SEC Commissioners Hester Peirce and Elad Roisman said in a joint statement that Gary Gensler’s recently released Regulatory Flexibility Agenda falls short of providing much-needed regulatory clarity on crypto and digital assets.
The Commissioners said that while Gensler’s agenda was ambitious, they were ultimately “disappointed with its content.”
While the statement was directed at the agenda in general, the Commissioners made special mention of digital assets.
“The Agenda also comes up short on furthering the investor protection prong of our mission by failing to provide more clarity on digital assets. First, the Agenda makes no mention of any regulation with respect to digital assets.”
Despite the sector growing exponentially in “size, complexity, diversity, and investor interest,” the SEC is failing to provide any clarity and therefore empowering fraud and stifling innovation.
“Rather than taking on the difficult task of formulating rules to allow investors and regulated entities to interact with digital assets, including digital asset securities, the Agenda—through its silence on crypto—signals that the market can expect continued questions around the application of our securities laws to this area of increasing investor interest. Such silence emboldens fraudsters and hinders conscientious participants who want to comply with the law.”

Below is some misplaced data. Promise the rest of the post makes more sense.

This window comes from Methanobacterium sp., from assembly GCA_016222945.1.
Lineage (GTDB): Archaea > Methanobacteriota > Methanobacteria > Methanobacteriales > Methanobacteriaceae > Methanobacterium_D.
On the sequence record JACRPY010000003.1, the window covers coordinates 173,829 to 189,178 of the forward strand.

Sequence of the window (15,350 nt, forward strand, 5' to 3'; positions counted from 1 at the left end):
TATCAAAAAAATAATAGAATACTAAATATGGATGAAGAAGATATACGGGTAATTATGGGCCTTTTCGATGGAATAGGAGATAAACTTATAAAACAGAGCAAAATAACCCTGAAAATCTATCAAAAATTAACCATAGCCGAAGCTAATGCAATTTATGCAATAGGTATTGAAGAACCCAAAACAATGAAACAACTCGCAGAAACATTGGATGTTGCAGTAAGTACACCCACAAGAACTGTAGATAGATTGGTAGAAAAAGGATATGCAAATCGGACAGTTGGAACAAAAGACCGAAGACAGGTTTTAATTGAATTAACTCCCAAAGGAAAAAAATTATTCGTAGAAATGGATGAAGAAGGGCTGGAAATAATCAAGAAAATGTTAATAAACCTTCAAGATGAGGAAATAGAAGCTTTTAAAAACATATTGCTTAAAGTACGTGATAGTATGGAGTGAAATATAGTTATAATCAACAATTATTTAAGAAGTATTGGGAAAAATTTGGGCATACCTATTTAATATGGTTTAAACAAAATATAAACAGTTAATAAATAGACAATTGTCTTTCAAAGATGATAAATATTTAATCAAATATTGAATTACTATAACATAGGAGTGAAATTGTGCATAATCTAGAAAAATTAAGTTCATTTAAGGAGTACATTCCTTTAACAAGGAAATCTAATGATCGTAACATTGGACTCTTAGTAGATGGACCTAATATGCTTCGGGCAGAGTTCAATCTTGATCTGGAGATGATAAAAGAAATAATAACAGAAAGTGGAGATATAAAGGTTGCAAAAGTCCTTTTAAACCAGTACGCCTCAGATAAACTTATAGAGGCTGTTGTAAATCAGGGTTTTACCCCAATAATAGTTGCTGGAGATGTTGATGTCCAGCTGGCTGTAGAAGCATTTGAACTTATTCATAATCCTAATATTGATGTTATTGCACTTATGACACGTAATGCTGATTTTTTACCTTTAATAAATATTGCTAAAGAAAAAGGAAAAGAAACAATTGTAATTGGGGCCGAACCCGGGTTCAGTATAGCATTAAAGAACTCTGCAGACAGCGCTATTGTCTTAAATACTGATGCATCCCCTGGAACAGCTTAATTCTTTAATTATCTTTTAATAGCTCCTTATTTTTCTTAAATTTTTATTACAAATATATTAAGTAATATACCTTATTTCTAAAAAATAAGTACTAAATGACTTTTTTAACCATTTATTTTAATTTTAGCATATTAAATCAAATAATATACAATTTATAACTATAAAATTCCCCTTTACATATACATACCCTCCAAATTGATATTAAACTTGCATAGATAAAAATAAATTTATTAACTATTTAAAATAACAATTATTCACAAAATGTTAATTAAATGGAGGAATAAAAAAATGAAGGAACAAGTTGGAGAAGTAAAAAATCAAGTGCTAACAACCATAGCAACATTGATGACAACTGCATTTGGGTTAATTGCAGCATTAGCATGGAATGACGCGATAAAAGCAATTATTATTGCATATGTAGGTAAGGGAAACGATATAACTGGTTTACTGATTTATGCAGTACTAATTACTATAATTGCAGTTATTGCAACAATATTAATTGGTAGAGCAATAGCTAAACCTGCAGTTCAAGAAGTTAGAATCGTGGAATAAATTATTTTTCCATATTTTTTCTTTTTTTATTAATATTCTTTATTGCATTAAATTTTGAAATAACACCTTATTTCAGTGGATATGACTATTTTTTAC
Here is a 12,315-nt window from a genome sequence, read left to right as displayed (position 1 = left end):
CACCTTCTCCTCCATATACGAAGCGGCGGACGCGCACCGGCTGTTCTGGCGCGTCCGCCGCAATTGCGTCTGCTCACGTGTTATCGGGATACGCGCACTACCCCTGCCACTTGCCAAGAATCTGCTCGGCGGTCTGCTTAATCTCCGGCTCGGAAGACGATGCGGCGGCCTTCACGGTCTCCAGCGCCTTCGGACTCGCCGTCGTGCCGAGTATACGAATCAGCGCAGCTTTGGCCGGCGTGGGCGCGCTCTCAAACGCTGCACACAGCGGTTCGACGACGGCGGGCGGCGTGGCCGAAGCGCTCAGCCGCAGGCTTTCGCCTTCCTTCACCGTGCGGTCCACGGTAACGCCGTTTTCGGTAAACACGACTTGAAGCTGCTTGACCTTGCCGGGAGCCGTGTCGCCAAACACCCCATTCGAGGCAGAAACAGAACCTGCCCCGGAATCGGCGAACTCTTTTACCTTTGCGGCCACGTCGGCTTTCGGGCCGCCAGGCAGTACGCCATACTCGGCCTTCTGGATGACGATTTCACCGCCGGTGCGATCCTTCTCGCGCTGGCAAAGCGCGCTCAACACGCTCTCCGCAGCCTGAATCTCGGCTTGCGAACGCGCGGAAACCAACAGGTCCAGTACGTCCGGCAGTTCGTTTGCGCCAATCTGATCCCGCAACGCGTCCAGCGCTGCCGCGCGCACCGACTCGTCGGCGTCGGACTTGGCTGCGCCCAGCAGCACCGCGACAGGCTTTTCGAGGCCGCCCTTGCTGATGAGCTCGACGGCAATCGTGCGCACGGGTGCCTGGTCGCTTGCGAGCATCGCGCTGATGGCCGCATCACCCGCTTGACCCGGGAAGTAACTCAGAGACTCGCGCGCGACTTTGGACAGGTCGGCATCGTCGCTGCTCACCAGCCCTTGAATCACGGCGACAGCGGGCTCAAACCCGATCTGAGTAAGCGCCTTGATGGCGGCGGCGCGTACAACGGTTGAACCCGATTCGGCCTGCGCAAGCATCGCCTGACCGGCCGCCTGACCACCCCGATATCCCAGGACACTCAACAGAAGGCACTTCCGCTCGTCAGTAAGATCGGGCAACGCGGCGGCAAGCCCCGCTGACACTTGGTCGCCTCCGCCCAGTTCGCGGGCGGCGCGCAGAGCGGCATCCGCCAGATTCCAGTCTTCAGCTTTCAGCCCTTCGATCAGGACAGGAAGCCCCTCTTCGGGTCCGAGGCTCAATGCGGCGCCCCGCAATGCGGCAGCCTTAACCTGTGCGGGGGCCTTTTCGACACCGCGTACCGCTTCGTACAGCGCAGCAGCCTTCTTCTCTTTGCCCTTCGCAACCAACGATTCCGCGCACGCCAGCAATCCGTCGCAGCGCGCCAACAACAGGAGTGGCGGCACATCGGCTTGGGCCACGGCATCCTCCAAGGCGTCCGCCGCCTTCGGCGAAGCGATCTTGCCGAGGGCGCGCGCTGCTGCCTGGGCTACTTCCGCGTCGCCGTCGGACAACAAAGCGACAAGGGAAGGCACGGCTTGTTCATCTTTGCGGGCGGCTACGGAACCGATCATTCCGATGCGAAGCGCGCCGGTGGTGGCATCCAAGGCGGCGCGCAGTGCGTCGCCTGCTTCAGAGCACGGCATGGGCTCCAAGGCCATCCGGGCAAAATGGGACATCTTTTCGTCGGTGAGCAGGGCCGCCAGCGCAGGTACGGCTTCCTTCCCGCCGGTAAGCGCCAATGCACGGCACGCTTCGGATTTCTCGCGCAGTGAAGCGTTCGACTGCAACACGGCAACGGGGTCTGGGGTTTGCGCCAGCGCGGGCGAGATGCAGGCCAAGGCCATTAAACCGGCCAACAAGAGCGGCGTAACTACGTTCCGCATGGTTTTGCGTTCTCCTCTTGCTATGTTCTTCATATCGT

Gensler has previously encouraged entities in the crypto space to “come in and talk” to the SEC in regards to regulation, though many are perplexed as to what he means.
“I’ve said publicly, come in, work with the SEC, get registered. They are fundamentally exchanges, but they also have this other activity going on inside of it. It’s really important to get that investor protection,” he said in a Wall Street Journal report.
In June, Coinbase was prevented from launch a new lending platform called Lend due to threats from the SEC. According to the US exchange’s chief legal officer Paul Grewal, coming in and talking to to the SEC didn’t work out so well. The regulator reportedly asked Coinbase to provide excessive amounts of paperwork and documents, including the names and contact information of each person who signed up for the Lend waitlist (which Grewal says was not given).
“The SEC has repeatedly asked our industry to ‘talk to us, come in.’ We did that here. But today all we know is that we can either keep Lend off the market indefinitely without knowing why or we can be sued. A healthy regulatory relationship should never leave the industry in that kind of bind without explanation. Dialogue is at the heart of good regulation.”